"Object. Are not the midwives rewarded by God for saving the Israelitish children by a lie ?
Answ. I need not say with Austin, " The fact was rewarded, and the lie pardoned;" for there is no such thing as a lie found in them. Who can doubt but that God could strengthen the Israelitish women to be delivered without the midwives ? And who can doubt but when the midwives had made known the king's murderous command, that the women would delay to send for the midwives, till, by the help of each other, the children were secured ? Which yet is imputed to the midwives, because they confederated with them, and delayed to that end.
So that here is a dissembling and concealing part of the truth, but here is no lie that can be proved." (Baxter, 360)

This argument implies that one knows the Scripture reference well and knows the passage were midwives were refusing to kill the Jewish babies, and when asked by officials why they refused to kill them (that was a death threat to them), they simply replied that Jewish women were stronger than Egyptian and would deliver babies faster, without the help of the midwife.

Baxter's reasoning is lucid and sharp. I found it strange that I myself never thought of that option, that midwives could truly be missing during Jewish women labors, for I transposed everything too fast to our days, where women are giving labor from 6 to 24 hours and the whole process is long and exhausting for women.

After looking at Baxter's casuistically detailed approach to the sin of lying we are left with opinion that Baxter is a person who is fluent in Latin, for many of his quotes are in Latin, he is well acquainted with Greek philosophers and he is able to quote Scriptures like a mobile Bible concordance. I think that in his days he was one of the authors whose theological works on Christian Ethics were in wide circulation and high demand among the general audience. His advantage consists in the fact that though he quotes a lot of philosophers in this treatise, he still explains away all the details precisely so that even the simple people would understand his message. His treatise is like a layered pie in which there is food both for the learned scholar and for the village shepherd.

Thursday, 8 April 2010

Choosing Fall 2010 Courses



It took me around 2 hours to choose those. I would really love to take Sociology together with Lithuanian so that I would not have to take either of them in the Spring 2011.

Tuesday, 6 April 2010

How to Spend the Day with God / Richard Baxter

A holy life is inclined to be made easier when we know the usual sequence and method of our duties - with everything falling into its proper place. Therefore, I shall give some brief directions for spending the day in a holy manner.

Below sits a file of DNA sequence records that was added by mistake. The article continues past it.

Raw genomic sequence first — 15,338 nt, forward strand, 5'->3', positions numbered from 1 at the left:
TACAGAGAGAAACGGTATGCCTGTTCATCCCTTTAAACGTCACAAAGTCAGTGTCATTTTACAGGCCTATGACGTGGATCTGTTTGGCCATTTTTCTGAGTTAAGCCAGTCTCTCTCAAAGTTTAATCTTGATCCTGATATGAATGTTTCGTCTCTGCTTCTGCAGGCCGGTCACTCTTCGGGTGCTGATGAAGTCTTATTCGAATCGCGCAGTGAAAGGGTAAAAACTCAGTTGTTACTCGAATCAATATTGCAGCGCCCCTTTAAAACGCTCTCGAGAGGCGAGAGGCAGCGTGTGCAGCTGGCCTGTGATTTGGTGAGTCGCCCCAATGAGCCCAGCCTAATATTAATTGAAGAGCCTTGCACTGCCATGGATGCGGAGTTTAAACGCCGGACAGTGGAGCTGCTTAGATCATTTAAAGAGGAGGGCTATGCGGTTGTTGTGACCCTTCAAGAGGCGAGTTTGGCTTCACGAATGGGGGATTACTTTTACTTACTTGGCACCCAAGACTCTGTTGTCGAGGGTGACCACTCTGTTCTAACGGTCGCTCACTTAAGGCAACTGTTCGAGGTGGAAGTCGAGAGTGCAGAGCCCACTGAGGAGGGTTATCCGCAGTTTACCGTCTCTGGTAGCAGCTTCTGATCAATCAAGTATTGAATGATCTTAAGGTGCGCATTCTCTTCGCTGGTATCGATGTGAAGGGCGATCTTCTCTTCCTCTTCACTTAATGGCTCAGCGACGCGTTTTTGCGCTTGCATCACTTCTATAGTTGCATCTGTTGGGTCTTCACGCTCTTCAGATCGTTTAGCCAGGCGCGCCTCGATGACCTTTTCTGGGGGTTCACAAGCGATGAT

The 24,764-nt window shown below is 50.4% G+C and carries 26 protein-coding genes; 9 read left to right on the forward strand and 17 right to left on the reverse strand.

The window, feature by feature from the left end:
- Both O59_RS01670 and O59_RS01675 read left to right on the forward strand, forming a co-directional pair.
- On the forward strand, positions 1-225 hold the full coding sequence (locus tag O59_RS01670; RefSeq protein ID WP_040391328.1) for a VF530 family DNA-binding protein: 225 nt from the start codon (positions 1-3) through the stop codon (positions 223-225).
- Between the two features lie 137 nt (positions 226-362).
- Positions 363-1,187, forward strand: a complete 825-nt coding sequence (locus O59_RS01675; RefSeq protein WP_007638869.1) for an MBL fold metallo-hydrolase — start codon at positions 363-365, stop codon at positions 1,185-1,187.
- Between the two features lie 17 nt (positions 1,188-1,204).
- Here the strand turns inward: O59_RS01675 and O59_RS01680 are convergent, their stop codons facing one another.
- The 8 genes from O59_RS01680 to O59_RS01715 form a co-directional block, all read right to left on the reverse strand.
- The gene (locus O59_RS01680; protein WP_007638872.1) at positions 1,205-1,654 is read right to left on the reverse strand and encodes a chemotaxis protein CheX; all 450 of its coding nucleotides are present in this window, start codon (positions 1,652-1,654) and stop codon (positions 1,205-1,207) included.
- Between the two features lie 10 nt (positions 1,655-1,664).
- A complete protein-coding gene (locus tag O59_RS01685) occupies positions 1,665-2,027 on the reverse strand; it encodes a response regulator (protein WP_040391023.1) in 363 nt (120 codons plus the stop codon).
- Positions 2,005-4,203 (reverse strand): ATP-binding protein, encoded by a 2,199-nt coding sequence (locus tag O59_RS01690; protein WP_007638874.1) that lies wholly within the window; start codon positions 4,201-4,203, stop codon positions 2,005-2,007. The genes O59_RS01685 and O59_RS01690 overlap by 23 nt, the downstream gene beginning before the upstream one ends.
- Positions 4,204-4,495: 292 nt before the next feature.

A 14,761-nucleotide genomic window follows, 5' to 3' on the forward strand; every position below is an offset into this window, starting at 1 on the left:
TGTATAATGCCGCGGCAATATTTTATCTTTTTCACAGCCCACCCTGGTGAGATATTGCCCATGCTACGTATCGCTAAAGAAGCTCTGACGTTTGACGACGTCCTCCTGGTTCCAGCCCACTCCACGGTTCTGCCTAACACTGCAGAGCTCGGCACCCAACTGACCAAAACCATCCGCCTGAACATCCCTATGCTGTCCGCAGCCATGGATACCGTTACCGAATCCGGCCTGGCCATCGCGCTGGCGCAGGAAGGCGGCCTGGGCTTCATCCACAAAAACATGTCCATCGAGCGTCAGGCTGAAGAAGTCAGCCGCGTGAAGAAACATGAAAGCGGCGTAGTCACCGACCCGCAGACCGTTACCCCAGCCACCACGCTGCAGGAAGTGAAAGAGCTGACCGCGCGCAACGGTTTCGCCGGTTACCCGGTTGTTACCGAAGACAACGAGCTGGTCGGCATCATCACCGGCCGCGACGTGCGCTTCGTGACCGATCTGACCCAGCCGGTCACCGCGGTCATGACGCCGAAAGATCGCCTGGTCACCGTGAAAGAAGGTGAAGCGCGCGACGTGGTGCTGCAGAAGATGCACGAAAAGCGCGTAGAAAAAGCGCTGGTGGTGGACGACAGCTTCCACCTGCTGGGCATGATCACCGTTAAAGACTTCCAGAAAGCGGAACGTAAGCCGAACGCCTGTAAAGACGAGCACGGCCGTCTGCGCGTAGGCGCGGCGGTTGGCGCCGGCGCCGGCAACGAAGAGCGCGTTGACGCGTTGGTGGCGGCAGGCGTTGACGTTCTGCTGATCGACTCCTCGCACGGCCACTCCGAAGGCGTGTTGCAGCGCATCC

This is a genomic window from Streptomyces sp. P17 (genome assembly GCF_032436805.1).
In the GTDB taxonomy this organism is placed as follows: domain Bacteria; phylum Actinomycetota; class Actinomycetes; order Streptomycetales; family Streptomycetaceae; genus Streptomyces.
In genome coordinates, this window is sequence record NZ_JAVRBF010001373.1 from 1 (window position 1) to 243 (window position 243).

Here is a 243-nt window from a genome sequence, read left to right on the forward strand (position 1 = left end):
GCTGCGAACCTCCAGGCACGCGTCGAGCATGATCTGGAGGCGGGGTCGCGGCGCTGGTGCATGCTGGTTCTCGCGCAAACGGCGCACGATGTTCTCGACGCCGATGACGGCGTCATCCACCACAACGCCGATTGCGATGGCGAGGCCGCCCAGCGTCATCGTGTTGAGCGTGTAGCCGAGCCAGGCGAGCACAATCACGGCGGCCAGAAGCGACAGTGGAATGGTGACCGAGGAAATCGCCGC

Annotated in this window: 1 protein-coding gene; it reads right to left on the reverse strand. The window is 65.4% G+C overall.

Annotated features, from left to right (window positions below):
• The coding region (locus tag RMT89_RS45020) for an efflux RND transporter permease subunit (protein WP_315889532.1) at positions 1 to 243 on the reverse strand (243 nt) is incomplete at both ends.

Sleep

Measure the time of your sleep appropriately so that you do not waste your precious morning hours sluggishly in your bed. Let the time of your sleep be matched to your health and labour, and not to slothful pleasure.

First Thoughts

Let God have your first awaking thoughts; lift up your hearts to Him reverently and thankfully for the rest enjoyed the night before and cast yourself upon Him for the day which follows.
Familiarise yourself so consistently to this that your conscience may check you when common thoughts shall first intrude. Think of the mercy of a night's rest and of how many that have spent that night in Hell; how many in prison; how many in cold, hard lodgings; how many suffering from agonising pains and sickness, weary of their beds and of their lives.
Think of how many souls were that night called from their bodies terrifyingly to appear before God and think how quickly days and nights are rolling on! How speedily your last night and day will come! Observe that which is lacking in the preparedness of your soul for such a time and seek it without delay.

Prayer

Let prayer by yourself alone (or with your partner) take place before the collective prayer of the family. If possible let it be first, before any work of the day.

Family Worship

Let family worship be performed consistently and at a time when it is most likely for the family to be free of interruptions.

Ultimate Purpose

Remember your ultimate purpose, and when you set yourself to your day's work or approach any activity in the world, let HOLINESS TO THE LORD be written upon your hearts in all that you do. Do no activity which you cannot entitle God to, and truly say that he set you about it, and do nothing in the world for any other ultimate purpose than to please, glorify and enjoy Him. "Whatever you do, do all to the glory of God." - 1 Corinthians 10:31.

Diligence in Your Calling.

Follow the tasks of your calling carefully and diligently. Thus:
(a) You will show that you are not sluggish and servants to your flesh (as those that cannot deny it ease), and you will further the putting to death of all the fleshly lusts and desires that are fed by ease and idleness.
(b) You will keep out idle thoughts from your mind, that swarm in the minds of idle persons.
(c) You will not lose precious time, something that idle persons are daily guilty of.
(d) You will be in a way of obedience to God when the slothful are in constant sins of omission.
(e) You may have more time to spend in holy duties if you follow your occupation diligently. Idle persons have no time for praying and reading because they lose time by loitering at their work.